Recurrent neural networks (RNNs) enable the production and processing of time-dependent signals such as those involved in movement and working memory. Classic gradient-based algorithms for training RNNs have been available for decades, but are inconsistent with biological features of the brain, such as causality and locality. We derive an approximation to gradient-based learning that comports with these constraints by requiring synaptic weight updates to depend only on local information about pre- and postsynaptic activities, in addition to a random feedback projection of the RNN output error. In addition to providing mathematical arguments for the effectiveness of the new learning rule, we show through simulations that it can be used to train an RNN to perform a variety of tasks. Finally, to overcome the difficulty of training over very large numbers of timesteps, we propose an augmented circuit architecture that allows the RNN to concatenate short-duration patterns into longer sequences.
Code implementing the RFLO learning algorithm for the example shown in Figure 2 has been included as a source code file accompanying this manuscript.
- James M Murray
- James M Murray
- James M Murray
The funders had no role in study design, data collection and interpretation, or the decision to submit the work for publication.
- Peter Latham, University College London, United Kingdom
© 2019, Murray
This article is distributed under the terms of the Creative Commons Attribution License permitting unrestricted use and redistribution provided that the original author and source are credited.
A hexanucleotide repeat expansion in C9ORF72 is the most common genetic cause of amyotrophic lateral sclerosis (ALS) and frontotemporal dementia (FTD). A hallmark of ALS/FTD pathology is the presence of dipeptide repeat (DPR) proteins, produced from both sense GGGGCC (poly-GA, poly-GP, poly-GR) and antisense CCCCGG (poly-PR, poly-PG, poly-PA) transcripts. Translation of sense DPRs, such as poly-GA and poly-GR, depends on non-canonical (non-AUG) initiation codons. Here, we provide evidence for canonical AUG-dependent translation of two antisense DPRs, poly-PR and poly-PG. A single AUG is required for synthesis of poly-PR, one of the most toxic DPRs. Unexpectedly, we found redundancy between three AUG codons necessary for poly-PG translation. Further, the eukaryotic translation initiation factor 2D (EIF2D), which was previously implicated in sense DPR synthesis, is not required for AUG-dependent poly-PR or poly-PG translation, suggesting that distinct translation initiation factors control DPR synthesis from sense and antisense transcripts. Our findings on DPR synthesis from the C9ORF72 locus may be broadly applicable to many other nucleotide repeat expansion disorders.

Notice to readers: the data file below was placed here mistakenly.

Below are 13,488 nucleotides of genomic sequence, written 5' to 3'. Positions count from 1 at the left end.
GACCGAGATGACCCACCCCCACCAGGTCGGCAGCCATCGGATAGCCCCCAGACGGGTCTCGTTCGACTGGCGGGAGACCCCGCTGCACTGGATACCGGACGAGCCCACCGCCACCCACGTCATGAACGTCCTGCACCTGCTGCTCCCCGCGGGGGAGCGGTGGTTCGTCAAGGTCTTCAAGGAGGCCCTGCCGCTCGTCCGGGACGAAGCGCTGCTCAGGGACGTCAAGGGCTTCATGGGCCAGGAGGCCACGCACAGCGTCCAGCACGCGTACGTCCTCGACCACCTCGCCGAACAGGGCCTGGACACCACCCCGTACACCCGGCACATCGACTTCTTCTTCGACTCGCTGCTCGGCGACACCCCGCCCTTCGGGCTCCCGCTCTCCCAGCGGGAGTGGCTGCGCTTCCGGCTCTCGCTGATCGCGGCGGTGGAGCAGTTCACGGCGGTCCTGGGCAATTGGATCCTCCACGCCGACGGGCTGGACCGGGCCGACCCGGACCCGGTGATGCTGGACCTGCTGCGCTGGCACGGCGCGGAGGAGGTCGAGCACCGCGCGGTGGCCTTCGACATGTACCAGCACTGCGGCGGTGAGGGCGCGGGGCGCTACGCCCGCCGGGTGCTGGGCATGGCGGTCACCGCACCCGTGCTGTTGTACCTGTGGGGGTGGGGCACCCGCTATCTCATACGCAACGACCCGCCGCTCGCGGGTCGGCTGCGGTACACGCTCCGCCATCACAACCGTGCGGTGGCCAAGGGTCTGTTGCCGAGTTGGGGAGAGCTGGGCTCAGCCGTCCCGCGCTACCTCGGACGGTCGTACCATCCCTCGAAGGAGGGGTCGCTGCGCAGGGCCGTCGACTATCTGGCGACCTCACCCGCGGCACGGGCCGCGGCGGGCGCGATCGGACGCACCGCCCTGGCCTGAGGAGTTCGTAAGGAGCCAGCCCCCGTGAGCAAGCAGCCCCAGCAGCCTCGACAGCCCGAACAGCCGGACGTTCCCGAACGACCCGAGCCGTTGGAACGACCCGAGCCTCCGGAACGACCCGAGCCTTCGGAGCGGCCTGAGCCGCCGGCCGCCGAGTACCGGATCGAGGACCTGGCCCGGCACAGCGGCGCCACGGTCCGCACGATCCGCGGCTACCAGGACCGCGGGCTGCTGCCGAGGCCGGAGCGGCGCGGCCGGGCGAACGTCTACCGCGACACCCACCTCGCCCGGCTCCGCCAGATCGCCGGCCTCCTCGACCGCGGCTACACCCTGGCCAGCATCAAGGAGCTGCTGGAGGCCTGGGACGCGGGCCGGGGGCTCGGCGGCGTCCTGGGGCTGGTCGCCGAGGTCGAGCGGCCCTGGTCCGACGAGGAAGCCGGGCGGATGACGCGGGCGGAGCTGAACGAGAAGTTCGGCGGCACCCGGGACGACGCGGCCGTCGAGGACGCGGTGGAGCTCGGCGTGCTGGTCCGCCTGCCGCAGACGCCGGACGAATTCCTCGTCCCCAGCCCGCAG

The amyloid beta (Aβ) plaques found in Alzheimer’s disease (AD) patients’ brains contain collagens and are embedded extracellularly. Several collagens have been proposed to influence Aβ aggregate formation, yet their role in clearance is unknown. To investigate the potential role of collagens in forming and clearance of extracellular aggregates in vivo, we created a transgenic Caenorhabditis elegans strain that expresses and secretes human Aβ1-42. This secreted Aβ forms aggregates in two distinct places within the extracellular matrix. In a screen for extracellular human Aβ aggregation regulators, we identified different collagens to ameliorate or potentiate Aβ aggregation. We show that a disintegrin and metalloprotease a disintegrin and metalloprotease 2 (ADM-2), an ortholog of ADAM9, reduces the load of extracellular Aβ aggregates. ADM-2 is required and sufficient to remove the extracellular Aβ aggregates. Thus, we provide in vivo evidence of collagens essential for aggregate formation and metalloprotease participating in extracellular Aβ aggregate removal.